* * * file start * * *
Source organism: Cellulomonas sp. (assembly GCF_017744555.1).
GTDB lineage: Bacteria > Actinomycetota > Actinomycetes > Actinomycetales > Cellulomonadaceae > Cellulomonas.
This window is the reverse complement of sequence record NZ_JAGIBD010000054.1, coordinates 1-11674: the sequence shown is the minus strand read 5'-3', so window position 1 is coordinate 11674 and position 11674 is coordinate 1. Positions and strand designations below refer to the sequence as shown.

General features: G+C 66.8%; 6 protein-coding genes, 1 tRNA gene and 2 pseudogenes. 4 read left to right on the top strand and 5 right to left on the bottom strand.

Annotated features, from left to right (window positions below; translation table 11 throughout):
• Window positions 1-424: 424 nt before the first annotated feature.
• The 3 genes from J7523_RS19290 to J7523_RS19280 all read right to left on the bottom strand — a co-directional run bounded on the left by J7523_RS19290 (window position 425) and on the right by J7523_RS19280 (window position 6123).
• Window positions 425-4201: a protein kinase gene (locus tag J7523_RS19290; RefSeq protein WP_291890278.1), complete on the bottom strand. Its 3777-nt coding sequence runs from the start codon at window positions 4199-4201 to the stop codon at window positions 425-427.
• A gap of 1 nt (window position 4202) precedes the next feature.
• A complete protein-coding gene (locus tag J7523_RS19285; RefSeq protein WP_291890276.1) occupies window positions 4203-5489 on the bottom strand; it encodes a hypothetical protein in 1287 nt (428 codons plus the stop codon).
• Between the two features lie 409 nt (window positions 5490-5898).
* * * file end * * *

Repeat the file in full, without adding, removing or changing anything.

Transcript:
Source organism: Cellulomonas sp. (assembly GCF_017744555.1).
GTDB lineage: Bacteria > Actinomycetota > Actinomycetes > Actinomycetales > Cellulomonadaceae > Cellulomonas.
This window is the reverse complement of sequence record NZ_JAGIBD010000054.1, coordinates 1-11674: the sequence shown is the minus strand read 5'-3', so window position 1 is coordinate 11674 and position 11674 is coordinate 1. Positions and strand designations below refer to the sequence as shown.

General features: G+C 66.8%; 6 protein-coding genes, 1 tRNA gene and 2 pseudogenes. 4 read left to right on the top strand and 5 right to left on the bottom strand.

Annotated features, from left to right (window positions below; translation table 11 throughout):
• Window positions 1-424: 424 nt before the first annotated feature.
• The 3 genes from J7523_RS19290 to J7523_RS19280 all read right to left on the bottom strand — a co-directional run bounded on the left by J7523_RS19290 (window position 425) and on the right by J7523_RS19280 (window position 6123).
• Window positions 425-4201: a protein kinase gene (locus tag J7523_RS19290; RefSeq protein WP_291890278.1), complete on the bottom strand. Its 3777-nt coding sequence runs from the start codon at window positions 4199-4201 to the stop codon at window positions 425-427.
• A gap of 1 nt (window position 4202) precedes the next feature.
• A complete protein-coding gene (locus tag J7523_RS19285; RefSeq protein WP_291890276.1) occupies window positions 4203-5489 on the bottom strand; it encodes a hypothetical protein in 1287 nt (428 codons plus the stop codon).
• Between the two features lie 409 nt (window positions 5490-5898).